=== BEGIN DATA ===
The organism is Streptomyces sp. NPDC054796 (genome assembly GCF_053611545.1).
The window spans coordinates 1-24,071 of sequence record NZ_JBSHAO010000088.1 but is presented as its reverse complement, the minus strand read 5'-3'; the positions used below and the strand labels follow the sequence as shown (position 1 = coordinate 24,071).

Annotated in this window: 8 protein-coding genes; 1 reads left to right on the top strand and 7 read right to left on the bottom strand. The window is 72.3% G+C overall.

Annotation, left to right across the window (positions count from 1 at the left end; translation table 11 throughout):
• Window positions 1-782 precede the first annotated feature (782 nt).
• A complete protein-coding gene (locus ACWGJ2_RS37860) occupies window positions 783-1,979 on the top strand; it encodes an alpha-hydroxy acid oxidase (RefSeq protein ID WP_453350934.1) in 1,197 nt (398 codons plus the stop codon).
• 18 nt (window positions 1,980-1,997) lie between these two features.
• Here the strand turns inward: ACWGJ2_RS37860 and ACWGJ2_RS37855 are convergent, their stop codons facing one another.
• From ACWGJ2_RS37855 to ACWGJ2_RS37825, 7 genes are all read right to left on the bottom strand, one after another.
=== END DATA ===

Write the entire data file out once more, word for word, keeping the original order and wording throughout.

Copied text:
The organism is Streptomyces sp. NPDC054796 (genome assembly GCF_053611545.1).
The window spans coordinates 1-24,071 of sequence record NZ_JBSHAO010000088.1 but is presented as its reverse complement, the minus strand read 5'-3'; the positions used below and the strand labels follow the sequence as shown (position 1 = coordinate 24,071).

Annotated in this window: 8 protein-coding genes; 1 reads left to right on the top strand and 7 read right to left on the bottom strand. The window is 72.3% G+C overall.

Annotation, left to right across the window (positions count from 1 at the left end; translation table 11 throughout):
• Window positions 1-782 precede the first annotated feature (782 nt).
• A complete protein-coding gene (locus ACWGJ2_RS37860) occupies window positions 783-1,979 on the top strand; it encodes an alpha-hydroxy acid oxidase (RefSeq protein ID WP_453350934.1) in 1,197 nt (398 codons plus the stop codon).
• 18 nt (window positions 1,980-1,997) lie between these two features.
• Here the strand turns inward: ACWGJ2_RS37860 and ACWGJ2_RS37855 are convergent, their stop codons facing one another.
• From ACWGJ2_RS37855 to ACWGJ2_RS37825, 7 genes are all read right to left on the bottom strand, one after another.